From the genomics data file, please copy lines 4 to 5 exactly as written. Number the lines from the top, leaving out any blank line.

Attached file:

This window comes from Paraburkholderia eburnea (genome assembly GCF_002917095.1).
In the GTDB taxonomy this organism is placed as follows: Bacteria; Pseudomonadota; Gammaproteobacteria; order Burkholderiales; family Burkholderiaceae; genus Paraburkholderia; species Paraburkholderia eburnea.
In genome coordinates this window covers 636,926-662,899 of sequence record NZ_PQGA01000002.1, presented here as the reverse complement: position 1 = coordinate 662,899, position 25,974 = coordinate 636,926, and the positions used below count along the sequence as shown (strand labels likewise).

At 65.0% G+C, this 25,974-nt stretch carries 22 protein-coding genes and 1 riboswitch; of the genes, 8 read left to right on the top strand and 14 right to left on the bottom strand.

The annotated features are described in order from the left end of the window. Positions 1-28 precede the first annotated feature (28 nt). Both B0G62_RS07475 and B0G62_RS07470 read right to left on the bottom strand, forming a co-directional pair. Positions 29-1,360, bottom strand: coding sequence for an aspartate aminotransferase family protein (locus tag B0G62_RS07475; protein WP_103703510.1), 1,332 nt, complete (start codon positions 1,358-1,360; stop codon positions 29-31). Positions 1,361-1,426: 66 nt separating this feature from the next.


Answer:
At 65.0% G+C, this 25,974-nt stretch carries 22 protein-coding genes and 1 riboswitch; of the genes, 8 read left to right on the top strand and 14 right to left on the bottom strand.

The annotated features are described in order from the left end of the window. Positions 1-28 precede the first annotated feature (28 nt). Both B0G62_RS07475 and B0G62_RS07470 read right to left on the bottom strand, forming a co-directional pair. Positions 29-1,360, bottom strand: coding sequence for an aspartate aminotransferase family protein (locus tag B0G62_RS07475; protein WP_103703510.1), 1,332 nt, complete (start codon positions 1,358-1,360; stop codon positions 29-31). Positions 1,361-1,426: 66 nt separating this feature from the next.